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Saturday, 16 February, 2002, 15:29 GMT
Bush renews North Korea warning
Anti-Bush demonstration in Seoul
Bush's "axis of evil" comments have caused disquiet
US President George W Bush has issued a fresh warning to North Korea ahead of his six-day tour of Asia.

In his weekly radio address, recorded before he left Washington on Saturday, Mr Bush expressed support for negotiations between North and South Korea to end the stand-off between the two nations that has lasted nearly 50 years.

But he added: "I will remind the world that America will not allow North Korea and other dangerous regimes to threaten freedom with weapons of mass destruction."

George W Bush leaves on his tour
Bush: Seeking support for widening of war on terror
It was the latest in a series of hawkish comments by senior figures in the Bush administration following the president's characterisation of North Korea, Iraq and Iran as an "axis of evil".

Mr Bush's comments, which he made as he outlined his plans for his tour of South Korea, Japan and China that begins on Sunday, are likely to cause renewed disquiet in the region about Washington's military intentions.

Political activists in South Korea are planning demonstrations during the president's visit, while the North's state-run radio has called Mr Bush "the most evil and war-crazed president in the history of the United States".

The Bush administration has offered to resume talks with North Korea, as long as the agenda includes the US demand that the country cut its conventional forces.

It is also demanding that Pyongyang start talks with the International Atomic Energy Agency on the nuclear reactors it is due to receive under an international agreement.

Junichiro Koizumi
Japan's PM will be urged to make "bold reforms"
During his visit to South Korea, Mr Bush will travel to the demilitarised zone set up at the end of the Korean War in 1953.

There he will meet US troops supporting the South Korean forces, which face North Korea on the world's last Cold War border.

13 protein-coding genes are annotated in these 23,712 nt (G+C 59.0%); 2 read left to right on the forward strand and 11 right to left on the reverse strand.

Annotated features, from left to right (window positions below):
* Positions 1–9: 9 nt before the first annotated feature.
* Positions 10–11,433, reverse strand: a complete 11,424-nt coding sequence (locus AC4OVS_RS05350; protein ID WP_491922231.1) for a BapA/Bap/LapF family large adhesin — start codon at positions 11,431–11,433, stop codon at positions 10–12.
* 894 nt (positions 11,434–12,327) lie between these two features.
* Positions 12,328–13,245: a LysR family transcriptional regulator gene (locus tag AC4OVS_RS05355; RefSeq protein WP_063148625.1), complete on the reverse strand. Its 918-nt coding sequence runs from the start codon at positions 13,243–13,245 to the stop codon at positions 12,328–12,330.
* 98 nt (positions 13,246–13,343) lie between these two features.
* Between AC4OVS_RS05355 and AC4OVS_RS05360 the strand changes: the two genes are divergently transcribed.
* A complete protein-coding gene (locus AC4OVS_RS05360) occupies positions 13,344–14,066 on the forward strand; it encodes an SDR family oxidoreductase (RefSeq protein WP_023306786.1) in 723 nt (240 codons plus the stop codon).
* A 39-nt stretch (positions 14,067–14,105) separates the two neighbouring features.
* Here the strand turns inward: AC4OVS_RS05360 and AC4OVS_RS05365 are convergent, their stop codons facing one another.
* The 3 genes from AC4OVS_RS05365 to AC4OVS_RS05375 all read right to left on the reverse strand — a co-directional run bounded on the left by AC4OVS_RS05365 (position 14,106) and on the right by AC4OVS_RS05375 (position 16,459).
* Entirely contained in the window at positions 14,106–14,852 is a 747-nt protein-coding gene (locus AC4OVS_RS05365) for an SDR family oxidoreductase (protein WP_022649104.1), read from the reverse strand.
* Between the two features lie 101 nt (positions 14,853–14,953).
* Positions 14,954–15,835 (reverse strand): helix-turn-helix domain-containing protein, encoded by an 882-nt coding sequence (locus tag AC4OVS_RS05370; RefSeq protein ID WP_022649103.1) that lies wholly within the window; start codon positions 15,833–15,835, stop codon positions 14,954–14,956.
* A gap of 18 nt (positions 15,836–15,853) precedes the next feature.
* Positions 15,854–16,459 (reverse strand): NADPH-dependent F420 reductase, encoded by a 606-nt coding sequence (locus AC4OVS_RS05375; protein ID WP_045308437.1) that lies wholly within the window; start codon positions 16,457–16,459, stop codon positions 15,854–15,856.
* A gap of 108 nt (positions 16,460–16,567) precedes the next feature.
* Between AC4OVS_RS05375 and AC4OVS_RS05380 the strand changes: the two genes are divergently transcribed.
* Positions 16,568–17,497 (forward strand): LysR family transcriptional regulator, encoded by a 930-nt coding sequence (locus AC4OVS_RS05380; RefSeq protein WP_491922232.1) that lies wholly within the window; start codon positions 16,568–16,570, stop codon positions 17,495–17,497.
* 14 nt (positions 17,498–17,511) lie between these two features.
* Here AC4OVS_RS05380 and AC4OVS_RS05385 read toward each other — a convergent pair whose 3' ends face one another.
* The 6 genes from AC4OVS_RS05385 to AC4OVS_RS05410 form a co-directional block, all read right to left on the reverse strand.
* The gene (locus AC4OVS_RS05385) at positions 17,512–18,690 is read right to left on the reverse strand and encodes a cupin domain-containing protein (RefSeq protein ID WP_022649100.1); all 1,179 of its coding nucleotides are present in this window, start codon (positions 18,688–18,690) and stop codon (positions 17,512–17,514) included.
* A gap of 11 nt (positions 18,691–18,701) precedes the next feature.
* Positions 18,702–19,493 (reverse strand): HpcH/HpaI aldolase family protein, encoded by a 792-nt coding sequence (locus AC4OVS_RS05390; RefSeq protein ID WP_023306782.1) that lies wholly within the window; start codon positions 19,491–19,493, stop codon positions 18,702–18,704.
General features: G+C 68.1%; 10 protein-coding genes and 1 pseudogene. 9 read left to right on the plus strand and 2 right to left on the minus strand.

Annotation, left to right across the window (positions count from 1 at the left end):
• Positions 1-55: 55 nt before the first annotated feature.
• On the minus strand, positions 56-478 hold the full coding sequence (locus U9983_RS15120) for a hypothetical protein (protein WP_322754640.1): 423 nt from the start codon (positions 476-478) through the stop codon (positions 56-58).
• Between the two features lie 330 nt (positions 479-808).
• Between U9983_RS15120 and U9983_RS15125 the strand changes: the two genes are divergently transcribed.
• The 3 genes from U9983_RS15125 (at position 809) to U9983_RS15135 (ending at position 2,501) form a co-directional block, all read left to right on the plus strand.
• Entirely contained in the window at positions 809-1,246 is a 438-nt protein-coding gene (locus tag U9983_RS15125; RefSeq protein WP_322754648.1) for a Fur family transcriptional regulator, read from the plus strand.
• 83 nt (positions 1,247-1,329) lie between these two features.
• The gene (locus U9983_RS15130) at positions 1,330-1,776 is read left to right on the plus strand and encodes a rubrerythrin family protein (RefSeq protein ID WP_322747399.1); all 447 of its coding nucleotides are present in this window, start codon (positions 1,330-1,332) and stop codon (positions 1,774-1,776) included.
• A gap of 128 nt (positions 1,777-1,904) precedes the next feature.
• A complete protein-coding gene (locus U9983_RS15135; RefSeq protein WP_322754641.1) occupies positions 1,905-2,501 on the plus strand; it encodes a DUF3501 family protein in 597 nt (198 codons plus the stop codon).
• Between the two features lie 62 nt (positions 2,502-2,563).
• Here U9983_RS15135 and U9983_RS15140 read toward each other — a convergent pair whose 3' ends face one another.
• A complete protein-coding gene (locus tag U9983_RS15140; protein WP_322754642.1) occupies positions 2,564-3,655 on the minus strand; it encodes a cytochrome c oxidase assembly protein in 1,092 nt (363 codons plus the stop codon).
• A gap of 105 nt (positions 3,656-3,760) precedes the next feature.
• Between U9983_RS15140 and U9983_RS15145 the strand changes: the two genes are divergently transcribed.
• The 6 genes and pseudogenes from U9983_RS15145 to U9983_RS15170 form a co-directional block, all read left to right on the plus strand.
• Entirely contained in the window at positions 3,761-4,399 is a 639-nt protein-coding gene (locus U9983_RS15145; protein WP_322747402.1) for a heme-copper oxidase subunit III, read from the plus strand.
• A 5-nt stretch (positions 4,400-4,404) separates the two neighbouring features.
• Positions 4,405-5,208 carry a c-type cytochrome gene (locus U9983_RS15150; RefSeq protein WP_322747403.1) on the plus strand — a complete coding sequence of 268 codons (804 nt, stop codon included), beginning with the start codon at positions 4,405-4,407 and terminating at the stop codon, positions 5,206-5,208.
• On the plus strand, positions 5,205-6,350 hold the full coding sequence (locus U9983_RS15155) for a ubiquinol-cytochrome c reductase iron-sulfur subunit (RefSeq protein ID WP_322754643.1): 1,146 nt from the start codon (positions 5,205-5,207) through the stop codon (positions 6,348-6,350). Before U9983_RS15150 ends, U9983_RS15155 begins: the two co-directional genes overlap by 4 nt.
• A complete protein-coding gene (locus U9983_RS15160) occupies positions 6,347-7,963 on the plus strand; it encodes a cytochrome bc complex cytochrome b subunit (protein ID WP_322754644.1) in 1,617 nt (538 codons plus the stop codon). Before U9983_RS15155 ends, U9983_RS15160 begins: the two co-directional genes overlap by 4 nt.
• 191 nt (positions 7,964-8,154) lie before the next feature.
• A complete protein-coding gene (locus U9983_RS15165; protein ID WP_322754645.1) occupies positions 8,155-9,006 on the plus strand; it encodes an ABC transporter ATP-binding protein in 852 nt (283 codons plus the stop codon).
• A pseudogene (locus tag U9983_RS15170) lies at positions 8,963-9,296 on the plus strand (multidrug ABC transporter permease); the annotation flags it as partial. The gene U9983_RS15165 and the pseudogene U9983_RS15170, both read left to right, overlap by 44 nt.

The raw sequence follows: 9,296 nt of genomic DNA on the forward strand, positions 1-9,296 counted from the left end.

The president described the zone as "one of the most dangerous places on earth, where barbed wire marks a line dividing freedom and oppression".

Mr Bush's first stop on his tour will be Tokyo, where he will urge Japanese Prime Minister Junichiro Koizumi to take steps to lift the world's second-largest economy out of recession.

In his radio address, Bush said: "I'm confident that Japan will make the bold reforms needed to restore growth and opportunity, which will benefit the people of both our nations."

'World beyond terror'

After leaving Japan and visiting South Korea, Mr Bush will fly on to China, where trade and human rights will be the main focus.

Beijing will be urged to open up its markets to US agricultural products, the president said.

"And I will express my hopes that as China moves forward, it... will embrace the universal demands of human dignity, freedom of conscience and religion, and the rights and value of every life," he added.

Mr Bush, who is due to address troops in Alaska on Saturday before flying on to Tokyo, is also seeking support for widening the US-led war against terrorism.

"I look forward to discussing our progress in ridding the world of this great threat to civilisation, and we'll discuss our work to build a better world beyond terror - a world of greater opportunity and more open trade, stronger security and more individual freedom," he said.

The BBC's Nick Bryant
"North Korea is certain to dominate the president's visit to Seoul"
See also:

16 Feb 02 | Asia-Pacific
Concerns cloud Bush's Korea policy
16 Feb 02 | Asia-Pacific
North Korea marks leader's birthday
13 Feb 02 | Asia-Pacific
US offers N Korea 'unconditional' talks
06 Feb 02 | Asia-Pacific
Korean activists protest against Bush
01 Feb 02 | Asia-Pacific
N Korea hits back at US
15 Feb 02 | Americas
US 'has support for Iraq attack'
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